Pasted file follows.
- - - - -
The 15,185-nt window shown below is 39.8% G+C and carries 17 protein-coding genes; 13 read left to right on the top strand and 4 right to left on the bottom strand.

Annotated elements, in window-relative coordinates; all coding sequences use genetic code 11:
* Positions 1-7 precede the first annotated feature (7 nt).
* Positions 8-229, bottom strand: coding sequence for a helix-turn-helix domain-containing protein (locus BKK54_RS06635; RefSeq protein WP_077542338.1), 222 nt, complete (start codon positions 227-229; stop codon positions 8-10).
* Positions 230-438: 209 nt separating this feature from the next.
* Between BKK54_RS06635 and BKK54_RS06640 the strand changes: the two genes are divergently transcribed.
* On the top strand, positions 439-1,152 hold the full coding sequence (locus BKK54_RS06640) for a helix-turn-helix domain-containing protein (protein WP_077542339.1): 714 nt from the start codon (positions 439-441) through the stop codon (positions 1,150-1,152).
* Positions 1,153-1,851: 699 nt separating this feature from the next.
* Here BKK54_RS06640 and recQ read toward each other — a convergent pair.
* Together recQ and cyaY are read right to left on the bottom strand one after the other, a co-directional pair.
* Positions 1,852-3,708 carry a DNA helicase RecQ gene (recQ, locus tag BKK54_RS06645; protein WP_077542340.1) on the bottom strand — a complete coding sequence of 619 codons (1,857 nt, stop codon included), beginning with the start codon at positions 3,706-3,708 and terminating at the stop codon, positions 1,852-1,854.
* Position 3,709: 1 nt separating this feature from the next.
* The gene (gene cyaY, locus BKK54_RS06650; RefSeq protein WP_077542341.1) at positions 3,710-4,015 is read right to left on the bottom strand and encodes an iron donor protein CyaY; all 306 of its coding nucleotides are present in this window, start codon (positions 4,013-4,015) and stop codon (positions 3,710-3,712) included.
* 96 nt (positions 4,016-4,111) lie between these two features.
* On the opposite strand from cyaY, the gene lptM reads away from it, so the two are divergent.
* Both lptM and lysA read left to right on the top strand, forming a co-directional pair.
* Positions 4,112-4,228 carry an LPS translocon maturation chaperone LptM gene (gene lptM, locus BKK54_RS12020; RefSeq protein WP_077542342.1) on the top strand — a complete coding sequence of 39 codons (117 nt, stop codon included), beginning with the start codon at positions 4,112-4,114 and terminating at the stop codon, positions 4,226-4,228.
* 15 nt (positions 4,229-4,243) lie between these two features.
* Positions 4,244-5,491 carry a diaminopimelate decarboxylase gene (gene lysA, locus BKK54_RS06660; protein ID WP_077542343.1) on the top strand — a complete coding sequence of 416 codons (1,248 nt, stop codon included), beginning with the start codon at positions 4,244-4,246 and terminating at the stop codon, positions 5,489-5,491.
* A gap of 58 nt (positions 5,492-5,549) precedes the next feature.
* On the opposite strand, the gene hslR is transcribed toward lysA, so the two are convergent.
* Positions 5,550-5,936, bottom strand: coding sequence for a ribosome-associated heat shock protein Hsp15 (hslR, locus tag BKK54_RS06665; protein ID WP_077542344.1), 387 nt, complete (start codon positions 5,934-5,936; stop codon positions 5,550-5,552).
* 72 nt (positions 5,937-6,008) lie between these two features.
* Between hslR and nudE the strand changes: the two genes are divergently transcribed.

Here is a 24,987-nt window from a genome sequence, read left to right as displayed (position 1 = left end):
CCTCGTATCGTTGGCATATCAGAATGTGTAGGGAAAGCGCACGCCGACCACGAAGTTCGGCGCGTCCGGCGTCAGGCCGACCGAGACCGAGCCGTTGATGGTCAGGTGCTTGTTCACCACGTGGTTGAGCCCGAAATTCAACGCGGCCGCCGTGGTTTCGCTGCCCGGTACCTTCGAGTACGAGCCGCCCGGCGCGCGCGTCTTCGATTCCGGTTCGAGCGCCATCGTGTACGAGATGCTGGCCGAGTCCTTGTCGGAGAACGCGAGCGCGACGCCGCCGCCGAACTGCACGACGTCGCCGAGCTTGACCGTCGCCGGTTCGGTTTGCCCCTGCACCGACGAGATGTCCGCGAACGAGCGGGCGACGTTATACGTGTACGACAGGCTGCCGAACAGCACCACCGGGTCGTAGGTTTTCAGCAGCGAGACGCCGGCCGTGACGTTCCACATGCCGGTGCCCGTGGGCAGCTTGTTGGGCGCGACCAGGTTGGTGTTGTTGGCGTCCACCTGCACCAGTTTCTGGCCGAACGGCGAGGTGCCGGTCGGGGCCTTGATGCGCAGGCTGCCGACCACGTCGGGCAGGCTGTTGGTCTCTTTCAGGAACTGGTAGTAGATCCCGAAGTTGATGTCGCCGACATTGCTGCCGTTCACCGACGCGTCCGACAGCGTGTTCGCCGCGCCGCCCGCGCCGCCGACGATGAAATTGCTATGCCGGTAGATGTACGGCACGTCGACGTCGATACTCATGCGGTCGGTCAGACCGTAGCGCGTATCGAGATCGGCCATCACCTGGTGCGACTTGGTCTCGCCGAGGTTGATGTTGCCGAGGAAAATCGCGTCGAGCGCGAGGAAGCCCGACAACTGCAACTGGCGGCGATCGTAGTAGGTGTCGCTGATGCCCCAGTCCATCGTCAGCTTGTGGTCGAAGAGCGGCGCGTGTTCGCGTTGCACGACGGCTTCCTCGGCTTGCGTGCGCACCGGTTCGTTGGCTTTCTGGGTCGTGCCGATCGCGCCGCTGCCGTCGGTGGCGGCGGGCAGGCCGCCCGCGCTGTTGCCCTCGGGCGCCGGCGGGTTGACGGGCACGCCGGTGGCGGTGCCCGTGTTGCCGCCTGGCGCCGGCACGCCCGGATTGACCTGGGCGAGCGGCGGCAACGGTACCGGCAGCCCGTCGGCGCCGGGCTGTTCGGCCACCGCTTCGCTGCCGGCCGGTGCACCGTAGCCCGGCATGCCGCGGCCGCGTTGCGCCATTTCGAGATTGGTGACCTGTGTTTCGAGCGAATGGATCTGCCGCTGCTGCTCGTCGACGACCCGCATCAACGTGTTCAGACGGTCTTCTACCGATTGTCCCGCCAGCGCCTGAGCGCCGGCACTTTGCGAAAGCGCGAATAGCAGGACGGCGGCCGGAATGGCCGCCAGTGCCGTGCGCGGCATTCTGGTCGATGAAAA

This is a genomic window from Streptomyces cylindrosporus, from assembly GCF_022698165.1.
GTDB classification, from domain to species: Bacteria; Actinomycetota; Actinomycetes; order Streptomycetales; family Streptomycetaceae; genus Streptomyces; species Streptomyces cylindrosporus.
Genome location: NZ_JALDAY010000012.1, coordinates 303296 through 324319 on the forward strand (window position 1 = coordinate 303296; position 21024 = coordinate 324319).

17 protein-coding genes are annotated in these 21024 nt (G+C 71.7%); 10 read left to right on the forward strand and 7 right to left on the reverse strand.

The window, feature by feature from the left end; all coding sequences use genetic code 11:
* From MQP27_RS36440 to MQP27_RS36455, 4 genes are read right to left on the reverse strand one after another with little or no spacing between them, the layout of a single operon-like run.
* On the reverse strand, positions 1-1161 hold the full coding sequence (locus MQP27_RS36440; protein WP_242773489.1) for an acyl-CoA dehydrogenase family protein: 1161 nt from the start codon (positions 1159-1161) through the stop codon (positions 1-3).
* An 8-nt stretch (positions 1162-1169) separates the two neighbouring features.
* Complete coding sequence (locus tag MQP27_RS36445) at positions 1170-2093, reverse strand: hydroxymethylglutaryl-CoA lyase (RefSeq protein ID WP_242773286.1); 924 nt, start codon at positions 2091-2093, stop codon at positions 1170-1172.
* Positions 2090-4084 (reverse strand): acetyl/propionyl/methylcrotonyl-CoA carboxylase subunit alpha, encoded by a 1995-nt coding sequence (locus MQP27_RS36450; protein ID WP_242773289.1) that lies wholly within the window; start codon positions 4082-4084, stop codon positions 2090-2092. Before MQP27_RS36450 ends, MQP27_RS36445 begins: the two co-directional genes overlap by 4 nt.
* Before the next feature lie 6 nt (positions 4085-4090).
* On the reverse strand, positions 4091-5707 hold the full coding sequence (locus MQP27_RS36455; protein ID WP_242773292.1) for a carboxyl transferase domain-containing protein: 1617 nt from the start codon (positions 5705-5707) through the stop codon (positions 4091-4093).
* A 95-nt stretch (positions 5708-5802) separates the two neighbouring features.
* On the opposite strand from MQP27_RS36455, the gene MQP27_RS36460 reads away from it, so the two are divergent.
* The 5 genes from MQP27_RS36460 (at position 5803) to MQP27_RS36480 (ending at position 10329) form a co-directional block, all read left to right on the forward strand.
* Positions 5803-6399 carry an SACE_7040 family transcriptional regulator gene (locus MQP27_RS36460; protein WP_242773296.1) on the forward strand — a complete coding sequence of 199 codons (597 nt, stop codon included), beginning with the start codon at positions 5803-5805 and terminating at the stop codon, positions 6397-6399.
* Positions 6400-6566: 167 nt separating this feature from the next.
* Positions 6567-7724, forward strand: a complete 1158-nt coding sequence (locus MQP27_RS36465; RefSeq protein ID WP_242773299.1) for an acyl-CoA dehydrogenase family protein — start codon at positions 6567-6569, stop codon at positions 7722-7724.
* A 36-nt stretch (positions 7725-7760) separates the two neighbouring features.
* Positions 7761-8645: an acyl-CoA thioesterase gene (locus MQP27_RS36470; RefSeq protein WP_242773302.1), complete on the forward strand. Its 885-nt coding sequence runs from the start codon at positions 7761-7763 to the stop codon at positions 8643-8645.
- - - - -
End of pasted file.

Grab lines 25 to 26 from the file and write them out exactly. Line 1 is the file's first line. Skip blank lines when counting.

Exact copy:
Here is a 24,987-nt window from a genome sequence, read left to right as displayed (position 1 = left end):
CCTCGTATCGTTGGCATATCAGAATGTGTAGGGAAAGCGCACGCCGACCACGAAGTTCGGCGCGTCCGGCGTCAGGCCGACCGAGACCGAGCCGTTGATGGTCAGGTGCTTGTTCACCACGTGGTTGAGCCCGAAATTCAACGCGGCCGCCGTGGTTTCGCTGCCCGGTACCTTCGAGTACGAGCCGCCCGGCGCGCGCGTCTTCGATTCCGGTTCGAGCGCCATCGTGTACGAGATGCTGGCCGAGTCCTTGTCGGAGAACGCGAGCGCGACGCCGCCGCCGAACTGCACGACGTCGCCGAGCTTGACCGTCGCCGGTTCGGTTTGCCCCTGCACCGACGAGATGTCCGCGAACGAGCGGGCGACGTTATACGTGTACGACAGGCTGCCGAACAGCACCACCGGGTCGTAGGTTTTCAGCAGCGAGACGCCGGCCGTGACGTTCCACATGCCGGTGCCCGTGGGCAGCTTGTTGGGCGCGACCAGGTTGGTGTTGTTGGCGTCCACCTGCACCAGTTTCTGGCCGAACGGCGAGGTGCCGGTCGGGGCCTTGATGCGCAGGCTGCCGACCACGTCGGGCAGGCTGTTGGTCTCTTTCAGGAACTGGTAGTAGATCCCGAAGTTGATGTCGCCGACATTGCTGCCGTTCACCGACGCGTCCGACAGCGTGTTCGCCGCGCCGCCCGCGCCGCCGACGATGAAATTGCTATGCCGGTAGATGTACGGCACGTCGACGTCGATACTCATGCGGTCGGTCAGACCGTAGCGCGTATCGAGATCGGCCATCACCTGGTGCGACTTGGTCTCGCCGAGGTTGATGTTGCCGAGGAAAATCGCGTCGAGCGCGAGGAAGCCCGACAACTGCAACTGGCGGCGATCGTAGTAGGTGTCGCTGATGCCCCAGTCCATCGTCAGCTTGTGGTCGAAGAGCGGCGCGTGTTCGCGTTGCACGACGGCTTCCTCGGCTTGCGTGCGCACCGGTTCGTTGGCTTTCTGGGTCGTGCCGATCGCGCCGCTGCCGTCGGTGGCGGCGGGCAGGCCGCCCGCGCTGTTGCCCTCGGGCGCCGGCGGGTTGACGGGCACGCCGGTGGCGGTGCCCGTGTTGCCGCCTGGCGCCGGCACGCCCGGATTGACCTGGGCGAGCGGCGGCAACGGTACCGGCAGCCCGTCGGCGCCGGGCTGTTCGGCCACCGCTTCGCTGCCGGCCGGTGCACCGTAGCCCGGCATGCCGCGGCCGCGTTGCGCCATTTCGAGATTGGTGACCTGTGTTTCGAGCGAATGGATCTGCCGCTGCTGCTCGTCGACGACCCGCATCAACGTGTTCAGACGGTCTTCTACCGATTGTCCCGCCAGCGCCTGAGCGCCGGCACTTTGCGAAAGCGCGAATAGCAGGACGGCGGCCGGAATGGCCGCCAGTGCCGTGCGCGGCATTCTGGTCGATGAAAA